Q: At What Age Do You Think Children Should Be Coming To See The Eye Doctor?
A: We recommend a child has their first exam in our office by age 4 or 5 and definitely before starting kindergarten. Children age 3 or younger should be seen in an office that specializes in pediatrics as they are more equipped to see children of that age.
Q: How Often Should They Be Coming?
A: Children should be seen once a year, preferably around the time school starts, so they are seeing their bestto start off the school year. Kids eyes can change fast and they sometimes are not as aware of it as an adult so it's important for them to be seen regularly.
Q: What are the most often issues that you see in kids when they come for an eye exam? Are they different than problems with adults?
A: Not necessarily from a prescription standpoint, but often times it is from a focusing and visual processing standpoint. A younger child's visual system is not as developed as an adult's and sometimes they need temporary help in the form of vision correction or vision therapy to be able to read and process visual information clearly and efficiently. Sometimes they will grow out of this as they mature and 'learn' how to see.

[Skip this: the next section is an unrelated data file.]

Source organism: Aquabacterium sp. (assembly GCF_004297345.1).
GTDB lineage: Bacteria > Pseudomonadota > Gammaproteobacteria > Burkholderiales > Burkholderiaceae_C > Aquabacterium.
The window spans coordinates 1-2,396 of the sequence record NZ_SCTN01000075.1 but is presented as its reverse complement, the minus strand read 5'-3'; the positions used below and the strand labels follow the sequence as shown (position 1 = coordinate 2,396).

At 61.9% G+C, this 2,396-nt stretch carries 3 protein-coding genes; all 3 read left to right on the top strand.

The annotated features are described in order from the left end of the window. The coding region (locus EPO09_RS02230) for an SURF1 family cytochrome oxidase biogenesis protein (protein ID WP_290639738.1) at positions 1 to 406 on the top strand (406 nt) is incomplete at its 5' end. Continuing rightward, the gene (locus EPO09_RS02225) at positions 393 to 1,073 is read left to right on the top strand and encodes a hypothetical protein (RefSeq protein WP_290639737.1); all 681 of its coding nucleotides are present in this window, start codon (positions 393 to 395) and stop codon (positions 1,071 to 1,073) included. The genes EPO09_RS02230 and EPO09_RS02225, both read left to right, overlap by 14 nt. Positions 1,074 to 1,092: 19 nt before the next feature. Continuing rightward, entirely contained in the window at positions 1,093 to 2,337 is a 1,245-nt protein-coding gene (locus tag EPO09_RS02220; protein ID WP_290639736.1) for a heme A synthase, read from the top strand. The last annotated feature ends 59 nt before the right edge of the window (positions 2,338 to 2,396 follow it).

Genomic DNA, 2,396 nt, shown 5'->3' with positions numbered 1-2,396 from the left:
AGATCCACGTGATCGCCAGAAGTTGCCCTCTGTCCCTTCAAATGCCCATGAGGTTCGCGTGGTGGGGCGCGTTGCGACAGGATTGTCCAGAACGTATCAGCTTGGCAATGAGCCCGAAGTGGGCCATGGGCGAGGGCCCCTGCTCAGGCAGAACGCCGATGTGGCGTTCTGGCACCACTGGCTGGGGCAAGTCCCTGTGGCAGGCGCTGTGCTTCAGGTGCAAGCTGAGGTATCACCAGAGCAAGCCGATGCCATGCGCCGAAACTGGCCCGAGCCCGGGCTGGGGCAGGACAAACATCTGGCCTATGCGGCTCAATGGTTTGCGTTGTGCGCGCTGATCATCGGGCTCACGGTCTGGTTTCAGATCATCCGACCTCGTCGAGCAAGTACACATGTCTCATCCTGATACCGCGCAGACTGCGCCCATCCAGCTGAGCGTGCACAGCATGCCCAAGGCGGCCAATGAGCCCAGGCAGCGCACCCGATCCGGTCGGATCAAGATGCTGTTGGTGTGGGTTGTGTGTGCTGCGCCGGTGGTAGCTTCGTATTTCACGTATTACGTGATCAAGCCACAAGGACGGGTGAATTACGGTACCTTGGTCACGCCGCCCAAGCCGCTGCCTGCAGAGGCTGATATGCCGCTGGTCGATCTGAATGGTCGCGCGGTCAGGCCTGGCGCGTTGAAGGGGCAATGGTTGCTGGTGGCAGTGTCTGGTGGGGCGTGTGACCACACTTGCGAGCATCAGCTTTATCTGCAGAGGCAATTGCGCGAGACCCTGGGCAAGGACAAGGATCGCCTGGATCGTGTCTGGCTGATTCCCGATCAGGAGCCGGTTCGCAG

Q: What do you in a children’s eye exam? Is it different than an adults eye exam?
A: Yes. It's important to do more tests that evaluate the child's visual system for near tasks as they are using their eyes many hours a day in school for learning. If they cannot see what they are looking at clearly and efficiently it can hinder this process.
Q: What might be warning signs that parents should look out for so that they know if their children has a problem with their vision?
A: Squinting to see far away, rubbing their eyes while reading, tilting their head, moving reading material closer or further away than normal, fatiguing quickly while reading/studying/using the computer, complaints of headaches, poor performance in school.